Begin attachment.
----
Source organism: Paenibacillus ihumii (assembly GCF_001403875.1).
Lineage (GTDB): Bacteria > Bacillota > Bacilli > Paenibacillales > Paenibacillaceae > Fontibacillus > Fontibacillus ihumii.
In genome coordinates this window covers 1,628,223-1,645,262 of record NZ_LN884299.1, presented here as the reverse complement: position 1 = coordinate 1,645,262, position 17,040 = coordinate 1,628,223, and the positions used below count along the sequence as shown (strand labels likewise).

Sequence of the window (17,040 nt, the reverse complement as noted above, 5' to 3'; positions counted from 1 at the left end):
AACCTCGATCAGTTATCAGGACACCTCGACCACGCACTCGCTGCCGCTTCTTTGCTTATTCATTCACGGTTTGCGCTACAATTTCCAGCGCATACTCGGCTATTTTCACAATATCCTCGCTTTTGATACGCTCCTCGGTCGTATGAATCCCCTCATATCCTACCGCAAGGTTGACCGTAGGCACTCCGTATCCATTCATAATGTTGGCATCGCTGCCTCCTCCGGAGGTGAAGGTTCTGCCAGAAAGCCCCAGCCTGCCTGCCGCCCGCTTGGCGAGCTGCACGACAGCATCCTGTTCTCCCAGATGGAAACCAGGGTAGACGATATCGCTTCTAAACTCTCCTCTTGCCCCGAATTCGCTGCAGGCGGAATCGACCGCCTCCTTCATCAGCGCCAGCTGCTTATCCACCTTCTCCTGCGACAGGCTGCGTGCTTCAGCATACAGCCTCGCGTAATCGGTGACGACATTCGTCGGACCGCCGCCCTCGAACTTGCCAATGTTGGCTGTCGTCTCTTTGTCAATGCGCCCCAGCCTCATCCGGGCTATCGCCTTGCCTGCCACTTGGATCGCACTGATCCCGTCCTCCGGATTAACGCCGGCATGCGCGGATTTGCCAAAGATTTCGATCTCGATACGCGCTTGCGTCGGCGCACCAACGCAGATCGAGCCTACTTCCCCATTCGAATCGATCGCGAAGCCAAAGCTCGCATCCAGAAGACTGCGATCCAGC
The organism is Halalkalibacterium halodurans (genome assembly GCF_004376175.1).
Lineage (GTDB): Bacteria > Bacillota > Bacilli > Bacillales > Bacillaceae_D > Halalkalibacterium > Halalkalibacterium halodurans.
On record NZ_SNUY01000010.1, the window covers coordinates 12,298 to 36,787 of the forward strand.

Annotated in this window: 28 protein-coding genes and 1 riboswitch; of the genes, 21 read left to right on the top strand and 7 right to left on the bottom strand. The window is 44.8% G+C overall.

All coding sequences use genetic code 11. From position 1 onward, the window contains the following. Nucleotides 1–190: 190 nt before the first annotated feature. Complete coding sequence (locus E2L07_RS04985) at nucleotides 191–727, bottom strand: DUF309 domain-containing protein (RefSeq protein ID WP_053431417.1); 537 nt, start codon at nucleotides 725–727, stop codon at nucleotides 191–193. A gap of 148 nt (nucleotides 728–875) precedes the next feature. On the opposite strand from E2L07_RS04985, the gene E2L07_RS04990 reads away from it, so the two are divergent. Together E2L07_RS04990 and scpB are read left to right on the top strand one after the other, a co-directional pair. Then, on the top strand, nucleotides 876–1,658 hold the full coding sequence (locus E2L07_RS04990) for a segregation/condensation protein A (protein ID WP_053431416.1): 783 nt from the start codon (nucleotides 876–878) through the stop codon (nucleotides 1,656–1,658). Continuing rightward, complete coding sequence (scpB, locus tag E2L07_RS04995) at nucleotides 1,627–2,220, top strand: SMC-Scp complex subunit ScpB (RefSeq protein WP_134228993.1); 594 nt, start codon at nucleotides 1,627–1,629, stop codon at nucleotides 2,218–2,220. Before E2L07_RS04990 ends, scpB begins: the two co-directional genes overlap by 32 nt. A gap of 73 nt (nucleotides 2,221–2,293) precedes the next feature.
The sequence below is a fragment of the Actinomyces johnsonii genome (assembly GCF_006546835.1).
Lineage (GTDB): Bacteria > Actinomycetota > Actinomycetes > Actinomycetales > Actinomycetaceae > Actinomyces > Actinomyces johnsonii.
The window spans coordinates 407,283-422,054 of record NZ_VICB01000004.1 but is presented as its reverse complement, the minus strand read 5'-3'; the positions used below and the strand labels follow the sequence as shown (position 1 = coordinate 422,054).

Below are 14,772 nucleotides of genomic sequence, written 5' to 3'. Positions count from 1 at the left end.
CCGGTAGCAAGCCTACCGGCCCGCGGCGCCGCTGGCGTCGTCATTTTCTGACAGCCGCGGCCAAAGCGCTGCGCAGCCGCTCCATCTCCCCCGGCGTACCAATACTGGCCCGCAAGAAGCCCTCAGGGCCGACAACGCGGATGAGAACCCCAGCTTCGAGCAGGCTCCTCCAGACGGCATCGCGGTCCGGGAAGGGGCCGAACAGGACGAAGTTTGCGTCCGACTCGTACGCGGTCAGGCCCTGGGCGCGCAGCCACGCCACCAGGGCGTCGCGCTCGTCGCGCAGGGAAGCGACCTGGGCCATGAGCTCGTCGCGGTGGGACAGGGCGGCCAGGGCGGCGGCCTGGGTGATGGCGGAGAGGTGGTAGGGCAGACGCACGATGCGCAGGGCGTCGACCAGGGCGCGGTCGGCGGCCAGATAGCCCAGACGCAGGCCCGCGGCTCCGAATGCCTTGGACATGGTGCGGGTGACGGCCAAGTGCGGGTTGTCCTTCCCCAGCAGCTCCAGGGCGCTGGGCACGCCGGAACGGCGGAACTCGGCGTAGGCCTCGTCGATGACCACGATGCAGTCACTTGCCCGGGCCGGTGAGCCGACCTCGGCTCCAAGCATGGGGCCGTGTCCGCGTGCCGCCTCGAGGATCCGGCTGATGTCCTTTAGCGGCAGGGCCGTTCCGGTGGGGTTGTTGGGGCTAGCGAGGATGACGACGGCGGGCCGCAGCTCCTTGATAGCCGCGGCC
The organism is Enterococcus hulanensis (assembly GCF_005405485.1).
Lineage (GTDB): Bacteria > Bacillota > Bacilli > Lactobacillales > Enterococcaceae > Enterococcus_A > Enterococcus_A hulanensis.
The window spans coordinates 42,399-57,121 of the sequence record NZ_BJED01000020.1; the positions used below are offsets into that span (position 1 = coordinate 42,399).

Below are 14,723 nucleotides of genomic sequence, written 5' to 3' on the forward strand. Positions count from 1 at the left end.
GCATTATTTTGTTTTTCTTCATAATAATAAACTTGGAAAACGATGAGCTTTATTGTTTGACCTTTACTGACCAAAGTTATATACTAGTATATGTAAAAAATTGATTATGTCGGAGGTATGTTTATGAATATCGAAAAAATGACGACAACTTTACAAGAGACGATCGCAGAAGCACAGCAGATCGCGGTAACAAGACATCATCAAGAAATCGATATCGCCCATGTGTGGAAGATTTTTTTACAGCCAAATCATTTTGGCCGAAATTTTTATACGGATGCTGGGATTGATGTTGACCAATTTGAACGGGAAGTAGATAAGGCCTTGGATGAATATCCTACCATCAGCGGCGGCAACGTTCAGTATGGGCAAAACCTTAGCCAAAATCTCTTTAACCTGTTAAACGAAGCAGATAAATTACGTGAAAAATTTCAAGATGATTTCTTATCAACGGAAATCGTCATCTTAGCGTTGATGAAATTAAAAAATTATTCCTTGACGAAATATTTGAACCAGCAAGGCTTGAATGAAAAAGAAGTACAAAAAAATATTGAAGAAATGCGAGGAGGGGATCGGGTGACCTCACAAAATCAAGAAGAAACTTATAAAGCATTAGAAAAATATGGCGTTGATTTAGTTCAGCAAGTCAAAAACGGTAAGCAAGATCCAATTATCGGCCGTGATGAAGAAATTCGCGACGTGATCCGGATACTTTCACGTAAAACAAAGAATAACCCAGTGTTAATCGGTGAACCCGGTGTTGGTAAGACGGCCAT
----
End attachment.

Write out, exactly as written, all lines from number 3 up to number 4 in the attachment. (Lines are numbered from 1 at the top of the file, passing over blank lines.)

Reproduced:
In genome coordinates this window covers 1,628,223-1,645,262 of record NZ_LN884299.1, presented here as the reverse complement: position 1 = coordinate 1,645,262, position 17,040 = coordinate 1,628,223, and the positions used below count along the sequence as shown (strand labels likewise).

Sequence of the window (17,040 nt, the reverse complement as noted above, 5' to 3'; positions counted from 1 at the left end):